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SCOTUS Wacks the Administrative State

SCOTUS Wacks the Administrative State

For those industries and businesses that are regulated by such federal agencies as the Consumer Financial Protection Bureau, the Securities and Exchange Commission, or the Federal Trade Commission, today’s U.S. Supreme Court ruling regarding the so-called Chevron deference is kind of a big deal.

SCOTUS reviewed two federal cases, Loper Bright Enterprises v. Raimondo and Relentless, Inc. v. Department of Commerce that involved the use of the Chevron deference established by a prior SCOTUS ruling 40 years ago. In that case, Chevron v. Natural Resources Defense Council, the high court ruled that federal courts should defer to regulatory agencies’ legal interpretations of federal regulations if the statutory language passed by Congress was ambiguous.

Today’s ruling not only allows judges greater leeway in analyzing claims by consumers and businesses that may be adversely affected by unclear regulations, but perhaps forces regulatory agencies to more cautiously and judiciously interpret unclear regulatory language and Congress to consider clearer and specific language to guide regulatory actions.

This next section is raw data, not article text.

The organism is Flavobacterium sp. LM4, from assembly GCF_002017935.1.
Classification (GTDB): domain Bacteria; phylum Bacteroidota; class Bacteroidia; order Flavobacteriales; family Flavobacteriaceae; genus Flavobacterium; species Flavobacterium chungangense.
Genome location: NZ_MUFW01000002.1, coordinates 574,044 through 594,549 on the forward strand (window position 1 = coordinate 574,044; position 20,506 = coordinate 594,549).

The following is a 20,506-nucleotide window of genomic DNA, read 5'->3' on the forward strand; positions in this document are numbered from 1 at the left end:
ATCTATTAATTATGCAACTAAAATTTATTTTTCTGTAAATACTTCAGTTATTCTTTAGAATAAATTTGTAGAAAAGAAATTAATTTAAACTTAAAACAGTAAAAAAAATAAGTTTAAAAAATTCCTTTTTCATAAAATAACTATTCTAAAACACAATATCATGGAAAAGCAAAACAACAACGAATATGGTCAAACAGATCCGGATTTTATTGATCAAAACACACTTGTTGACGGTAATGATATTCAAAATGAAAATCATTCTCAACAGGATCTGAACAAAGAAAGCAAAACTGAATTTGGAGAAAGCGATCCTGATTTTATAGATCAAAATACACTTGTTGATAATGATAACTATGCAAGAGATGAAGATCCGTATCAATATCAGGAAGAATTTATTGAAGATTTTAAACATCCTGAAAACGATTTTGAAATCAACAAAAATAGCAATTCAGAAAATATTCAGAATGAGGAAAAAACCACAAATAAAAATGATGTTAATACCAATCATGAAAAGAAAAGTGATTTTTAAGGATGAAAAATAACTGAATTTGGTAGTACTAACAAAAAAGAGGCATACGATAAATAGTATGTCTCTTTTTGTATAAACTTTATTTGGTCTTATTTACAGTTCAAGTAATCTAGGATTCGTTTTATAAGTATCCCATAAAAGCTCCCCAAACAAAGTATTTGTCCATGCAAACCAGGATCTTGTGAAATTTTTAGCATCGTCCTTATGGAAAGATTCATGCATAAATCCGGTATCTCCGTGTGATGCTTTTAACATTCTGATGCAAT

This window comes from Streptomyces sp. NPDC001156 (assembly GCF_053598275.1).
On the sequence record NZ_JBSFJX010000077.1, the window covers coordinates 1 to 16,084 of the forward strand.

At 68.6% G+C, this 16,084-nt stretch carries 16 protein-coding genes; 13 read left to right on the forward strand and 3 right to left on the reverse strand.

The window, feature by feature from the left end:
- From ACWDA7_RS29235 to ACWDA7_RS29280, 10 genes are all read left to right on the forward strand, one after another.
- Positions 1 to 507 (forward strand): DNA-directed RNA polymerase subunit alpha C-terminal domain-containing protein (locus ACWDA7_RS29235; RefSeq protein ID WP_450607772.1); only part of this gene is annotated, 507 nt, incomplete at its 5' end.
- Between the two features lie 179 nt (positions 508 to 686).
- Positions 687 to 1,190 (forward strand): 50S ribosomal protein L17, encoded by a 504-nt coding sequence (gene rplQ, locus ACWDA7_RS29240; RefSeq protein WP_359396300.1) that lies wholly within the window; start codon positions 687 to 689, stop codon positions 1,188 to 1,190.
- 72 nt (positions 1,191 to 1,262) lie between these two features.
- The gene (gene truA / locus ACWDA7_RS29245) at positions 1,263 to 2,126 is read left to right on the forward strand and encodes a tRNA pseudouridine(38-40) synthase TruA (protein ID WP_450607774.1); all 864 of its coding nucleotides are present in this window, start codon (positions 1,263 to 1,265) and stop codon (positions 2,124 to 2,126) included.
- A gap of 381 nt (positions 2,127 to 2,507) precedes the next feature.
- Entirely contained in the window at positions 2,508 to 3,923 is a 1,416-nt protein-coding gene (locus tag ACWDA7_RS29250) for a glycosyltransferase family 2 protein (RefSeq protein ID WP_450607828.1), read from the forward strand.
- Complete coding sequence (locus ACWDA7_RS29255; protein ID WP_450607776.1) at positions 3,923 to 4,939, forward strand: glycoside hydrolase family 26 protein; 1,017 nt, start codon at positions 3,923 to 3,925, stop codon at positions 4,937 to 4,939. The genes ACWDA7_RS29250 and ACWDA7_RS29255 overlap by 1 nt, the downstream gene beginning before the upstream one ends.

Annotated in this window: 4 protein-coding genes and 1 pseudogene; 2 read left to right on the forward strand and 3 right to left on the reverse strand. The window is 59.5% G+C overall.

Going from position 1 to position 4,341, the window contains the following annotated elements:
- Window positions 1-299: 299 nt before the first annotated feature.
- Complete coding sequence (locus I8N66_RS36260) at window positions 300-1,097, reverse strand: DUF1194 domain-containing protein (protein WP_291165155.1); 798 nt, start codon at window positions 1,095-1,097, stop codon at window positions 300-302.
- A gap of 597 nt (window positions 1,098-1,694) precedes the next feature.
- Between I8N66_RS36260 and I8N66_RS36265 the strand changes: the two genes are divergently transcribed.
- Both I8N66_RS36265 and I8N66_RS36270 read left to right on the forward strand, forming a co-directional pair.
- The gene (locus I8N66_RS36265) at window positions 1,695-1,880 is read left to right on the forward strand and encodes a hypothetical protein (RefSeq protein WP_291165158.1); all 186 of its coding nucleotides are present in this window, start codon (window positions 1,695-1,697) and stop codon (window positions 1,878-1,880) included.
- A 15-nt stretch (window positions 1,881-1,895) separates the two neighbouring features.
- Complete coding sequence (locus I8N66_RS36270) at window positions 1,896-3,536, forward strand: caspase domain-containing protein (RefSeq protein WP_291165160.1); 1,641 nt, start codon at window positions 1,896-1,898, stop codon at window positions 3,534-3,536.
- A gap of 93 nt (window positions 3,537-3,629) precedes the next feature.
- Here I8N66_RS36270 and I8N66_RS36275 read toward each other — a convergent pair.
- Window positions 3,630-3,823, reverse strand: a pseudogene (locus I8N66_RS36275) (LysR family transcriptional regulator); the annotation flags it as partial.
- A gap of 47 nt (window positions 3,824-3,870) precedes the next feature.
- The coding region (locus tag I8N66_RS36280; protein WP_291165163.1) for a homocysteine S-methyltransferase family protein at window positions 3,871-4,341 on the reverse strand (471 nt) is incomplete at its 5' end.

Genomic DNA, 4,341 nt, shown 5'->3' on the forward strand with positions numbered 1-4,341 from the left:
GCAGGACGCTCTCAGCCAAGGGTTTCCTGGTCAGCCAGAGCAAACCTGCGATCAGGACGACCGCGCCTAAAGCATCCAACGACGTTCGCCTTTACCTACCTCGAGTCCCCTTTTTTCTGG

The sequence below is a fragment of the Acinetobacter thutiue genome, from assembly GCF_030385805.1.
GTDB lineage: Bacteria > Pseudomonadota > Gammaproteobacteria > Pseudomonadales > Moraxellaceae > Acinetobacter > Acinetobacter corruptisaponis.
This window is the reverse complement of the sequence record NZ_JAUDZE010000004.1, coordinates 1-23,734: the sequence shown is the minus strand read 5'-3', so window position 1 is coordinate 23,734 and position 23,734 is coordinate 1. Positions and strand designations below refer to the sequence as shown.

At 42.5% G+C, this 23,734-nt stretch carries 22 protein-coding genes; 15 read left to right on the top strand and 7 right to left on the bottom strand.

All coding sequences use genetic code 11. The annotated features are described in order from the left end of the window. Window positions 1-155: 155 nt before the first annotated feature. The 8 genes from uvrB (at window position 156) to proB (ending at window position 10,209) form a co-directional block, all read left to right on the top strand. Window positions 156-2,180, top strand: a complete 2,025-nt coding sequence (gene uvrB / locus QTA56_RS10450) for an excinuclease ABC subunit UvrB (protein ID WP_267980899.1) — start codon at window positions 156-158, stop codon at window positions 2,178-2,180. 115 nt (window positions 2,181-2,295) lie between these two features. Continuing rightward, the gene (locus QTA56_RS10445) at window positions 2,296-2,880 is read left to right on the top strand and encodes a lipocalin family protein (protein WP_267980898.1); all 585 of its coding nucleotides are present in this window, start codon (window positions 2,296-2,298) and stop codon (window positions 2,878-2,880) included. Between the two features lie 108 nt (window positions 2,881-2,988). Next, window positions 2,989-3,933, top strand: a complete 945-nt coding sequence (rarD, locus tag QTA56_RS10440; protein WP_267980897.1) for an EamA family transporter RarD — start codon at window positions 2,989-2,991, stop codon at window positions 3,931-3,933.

As AFSA has noted such agencies as the FTC and CFPB have taken regulatory actions that exceeded the authority provided by Congress, including the FTC’s rule imposing a nationwide ban on almost all noncompete clauses, and several CFPB actions related to collection of financial services industry and consumer data based on flawed interpretation of congressional intent or simply ignoring it, as well as the agency’s effort to create a nonbank registry on enforcement matters.

AFSA is hopeful that today’s high court ruling encourages the CFPB and other regulatory agencies to take a step back in its overly generous interpretation of congressional guidance, and just as important, that Congress will use this ruling to bring greater oversight and accountability to these agencies and their policies.

June 28th, 2024

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